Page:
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MISMO Approves New Remote Online Notarization Standards

MISMO, the mortgage industry’s standards organization, today announced the release of its Remote Online Notarization (RON) standards, which include an update to the draft standards issued earlier this year. The RON standards allow the use of audio-visual communication devices to notarize documents in a virtual online environment. MISMO’s RON standards were updated to include language to preclude the storage of personally identifiable information.


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With this revision, the RON standards are being released for a public comment period beginning today and ending on August 12th, 2019.  If no substantive comments are received during this comment period, the standards will be moved to Candidate Recommendation status. Candidate Recommendation status means the RON standards have been thoroughly reviewed by a wide range of organizations and industry participants, and are ready for broad use across the entire residential mortgage industry. 


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“With states across the country enacting remote online notarization laws, MISMO’s standards will support greater consistency as the volume of remote online notarial transactions increases,” said Eddie Oddo, Vice President of Corporate Business Solutions at First American Title Insurance Company, and co-chair of MISMO’s Remote Online Notarization Workgroup. “We’re excited about this next stage in the standards process and look forward to seeing lenders, title companies, software vendors, and notaries leverage RON standards to offer borrowers a more secure and efficient closing process.”


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MISMO’s RON standards were created to promote consistency across mortgage industry practices and state regulations.  In the interest of furthering adoption of RON and to encourage consistency in related state regulation, MISMO will make its standards available for free to the public and will not require a license fee to use them. The standards include credential analysis, borrower identification, capturing and maintaining a recording of the notary process electronically, audio and video requirements, record storage, and audit trails.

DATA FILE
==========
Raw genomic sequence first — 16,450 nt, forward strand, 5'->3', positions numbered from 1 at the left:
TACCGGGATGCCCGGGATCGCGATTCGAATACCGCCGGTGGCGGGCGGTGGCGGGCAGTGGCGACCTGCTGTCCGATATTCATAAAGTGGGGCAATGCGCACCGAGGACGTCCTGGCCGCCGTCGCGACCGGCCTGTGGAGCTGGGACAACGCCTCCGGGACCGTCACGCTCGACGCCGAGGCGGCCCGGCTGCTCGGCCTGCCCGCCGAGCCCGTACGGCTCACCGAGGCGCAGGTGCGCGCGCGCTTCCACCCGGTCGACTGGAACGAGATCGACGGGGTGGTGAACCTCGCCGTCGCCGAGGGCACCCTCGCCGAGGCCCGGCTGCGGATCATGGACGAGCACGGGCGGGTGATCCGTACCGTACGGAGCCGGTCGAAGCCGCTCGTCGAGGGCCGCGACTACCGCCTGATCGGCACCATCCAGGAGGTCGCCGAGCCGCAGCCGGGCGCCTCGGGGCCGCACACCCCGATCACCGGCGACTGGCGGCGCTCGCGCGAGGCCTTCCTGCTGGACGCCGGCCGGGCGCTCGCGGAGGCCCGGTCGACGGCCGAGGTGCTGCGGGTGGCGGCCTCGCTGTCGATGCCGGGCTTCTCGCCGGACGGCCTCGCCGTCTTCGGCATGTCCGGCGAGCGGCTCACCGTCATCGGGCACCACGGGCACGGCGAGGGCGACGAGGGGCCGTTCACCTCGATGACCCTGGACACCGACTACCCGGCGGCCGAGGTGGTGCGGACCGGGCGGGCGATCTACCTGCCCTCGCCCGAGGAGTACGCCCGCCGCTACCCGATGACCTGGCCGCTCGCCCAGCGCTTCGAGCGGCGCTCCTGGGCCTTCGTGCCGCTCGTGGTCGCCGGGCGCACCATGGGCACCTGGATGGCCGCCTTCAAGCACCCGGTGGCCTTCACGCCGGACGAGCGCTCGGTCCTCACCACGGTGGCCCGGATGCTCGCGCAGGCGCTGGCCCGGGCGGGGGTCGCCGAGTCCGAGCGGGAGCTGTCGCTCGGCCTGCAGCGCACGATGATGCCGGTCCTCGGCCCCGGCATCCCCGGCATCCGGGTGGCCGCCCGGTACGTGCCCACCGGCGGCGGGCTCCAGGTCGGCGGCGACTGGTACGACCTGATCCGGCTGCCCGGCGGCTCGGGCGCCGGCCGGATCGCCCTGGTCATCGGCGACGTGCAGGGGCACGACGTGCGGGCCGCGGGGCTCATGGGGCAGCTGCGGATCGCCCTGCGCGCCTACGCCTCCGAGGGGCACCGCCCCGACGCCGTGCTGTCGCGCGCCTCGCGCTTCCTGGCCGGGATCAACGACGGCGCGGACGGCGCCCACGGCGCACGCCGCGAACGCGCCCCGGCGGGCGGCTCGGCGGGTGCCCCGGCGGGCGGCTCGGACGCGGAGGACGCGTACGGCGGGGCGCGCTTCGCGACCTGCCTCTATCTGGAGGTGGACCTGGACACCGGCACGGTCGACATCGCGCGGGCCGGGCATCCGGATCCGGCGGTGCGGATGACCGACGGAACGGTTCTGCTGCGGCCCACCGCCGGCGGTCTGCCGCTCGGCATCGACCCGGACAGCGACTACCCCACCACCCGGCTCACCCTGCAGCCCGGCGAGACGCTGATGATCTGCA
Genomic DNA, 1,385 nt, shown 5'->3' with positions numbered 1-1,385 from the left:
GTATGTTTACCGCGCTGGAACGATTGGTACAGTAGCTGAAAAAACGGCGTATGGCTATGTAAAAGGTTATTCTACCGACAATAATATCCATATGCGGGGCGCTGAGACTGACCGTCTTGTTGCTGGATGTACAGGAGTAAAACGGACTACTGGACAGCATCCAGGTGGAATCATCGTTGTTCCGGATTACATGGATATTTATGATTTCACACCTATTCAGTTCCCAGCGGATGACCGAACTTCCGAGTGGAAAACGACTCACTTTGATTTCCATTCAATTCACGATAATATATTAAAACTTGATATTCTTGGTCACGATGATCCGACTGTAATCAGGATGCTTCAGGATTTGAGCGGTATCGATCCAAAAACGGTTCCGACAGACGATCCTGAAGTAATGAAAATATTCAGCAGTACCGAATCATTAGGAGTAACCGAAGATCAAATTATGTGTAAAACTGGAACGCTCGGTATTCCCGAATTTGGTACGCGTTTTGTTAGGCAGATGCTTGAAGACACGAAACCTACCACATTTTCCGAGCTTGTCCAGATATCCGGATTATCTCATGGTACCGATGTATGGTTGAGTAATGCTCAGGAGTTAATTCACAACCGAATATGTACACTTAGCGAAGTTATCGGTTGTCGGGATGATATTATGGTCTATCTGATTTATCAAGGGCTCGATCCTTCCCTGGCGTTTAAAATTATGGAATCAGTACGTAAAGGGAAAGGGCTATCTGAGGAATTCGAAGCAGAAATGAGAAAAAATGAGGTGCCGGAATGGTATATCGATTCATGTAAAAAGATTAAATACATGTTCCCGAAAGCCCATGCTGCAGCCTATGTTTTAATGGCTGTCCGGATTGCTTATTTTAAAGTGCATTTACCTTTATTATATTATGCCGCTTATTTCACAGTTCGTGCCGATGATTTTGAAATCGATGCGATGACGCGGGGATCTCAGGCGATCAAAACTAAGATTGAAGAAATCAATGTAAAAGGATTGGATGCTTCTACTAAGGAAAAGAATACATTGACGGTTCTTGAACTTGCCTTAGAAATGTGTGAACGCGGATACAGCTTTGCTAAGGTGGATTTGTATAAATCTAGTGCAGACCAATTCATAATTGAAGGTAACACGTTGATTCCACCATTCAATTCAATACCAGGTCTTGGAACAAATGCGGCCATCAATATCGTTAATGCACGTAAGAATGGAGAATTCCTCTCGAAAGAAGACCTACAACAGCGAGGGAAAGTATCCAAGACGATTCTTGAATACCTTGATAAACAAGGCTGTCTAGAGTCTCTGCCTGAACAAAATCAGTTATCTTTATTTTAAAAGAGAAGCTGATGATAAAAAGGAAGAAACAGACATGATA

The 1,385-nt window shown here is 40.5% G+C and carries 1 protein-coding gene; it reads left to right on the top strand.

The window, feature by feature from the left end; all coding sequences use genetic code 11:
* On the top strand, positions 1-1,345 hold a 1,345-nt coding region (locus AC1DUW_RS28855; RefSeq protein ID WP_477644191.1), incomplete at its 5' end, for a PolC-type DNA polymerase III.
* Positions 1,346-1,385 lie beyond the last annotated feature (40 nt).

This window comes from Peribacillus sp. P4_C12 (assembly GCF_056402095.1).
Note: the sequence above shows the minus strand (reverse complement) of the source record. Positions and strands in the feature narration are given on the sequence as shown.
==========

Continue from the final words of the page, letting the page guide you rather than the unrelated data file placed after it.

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MISMO’s RON standards support model legislation that was developed by the Mortgage Bankers Association (MBA) and the American Land Title Association (ALTA), which multiple U.S. states are now using to enact RON laws in their jurisdictions. Furthermore, some states that enacted RON legislation have already utilized draft versions of the MISMO RON standards to implement their state law.

MISMO Seeks Input On New Standardized Loan Application Dataset

MISMO, the mortgage industry’s standards organization, is seeking industry participants to collaborate on developing a standardized loan dataset that will correspond with the new Uniform Residential Loan Application (URLA). The dataset is geared for general industry use for business-to-business exchanges that need to reflect the data included in the URLA. The development of a standard data exchange is intended to improve accuracy and consistency for industry participants exchanging application information with their business partners.


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“To avoid inefficiencies that result in lost time and money, the industry needs a standardized data exchange that reflects the information contained in the URLA,” said Rick Hill, Executive Vice President of MISMO and Vice President, Industry Technology at the Mortgage Bankers Association (MBA). “By acting now and leveraging the power of MISMO’s resources and its collaborative environment, we have the power to create the new dataset by next year – the time lenders implement the new loan application form.”


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MISMO’s Standardized Loan Application Dataset Workgroup will review current loan application data formats to identify a new dataset for use on all loan applications and supporting documents based on its 3.4 standards. In addition to creating a dataset for exchanging loan application information, the Workgroup will create a sample file and mapping document, an implementation guide and a library of use cases to help lenders adopt the new information exchange when they are ready.


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Any standards created by the Workgroup will be made available for public comment prior to being finalized. Workgroup participants do not have to be members of MISMO to join, but only MISMO members will be able to vote on the new standards.


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Individuals who would like to participate in this collaborative, industry-wide effort should send an email titled, “Join Standardized Loan Application Dataset Workgroup” to info@mismo.org. More information about the Standardized Loan Application Dataset Workgroup and other MISMO workgroups is available at mismo.org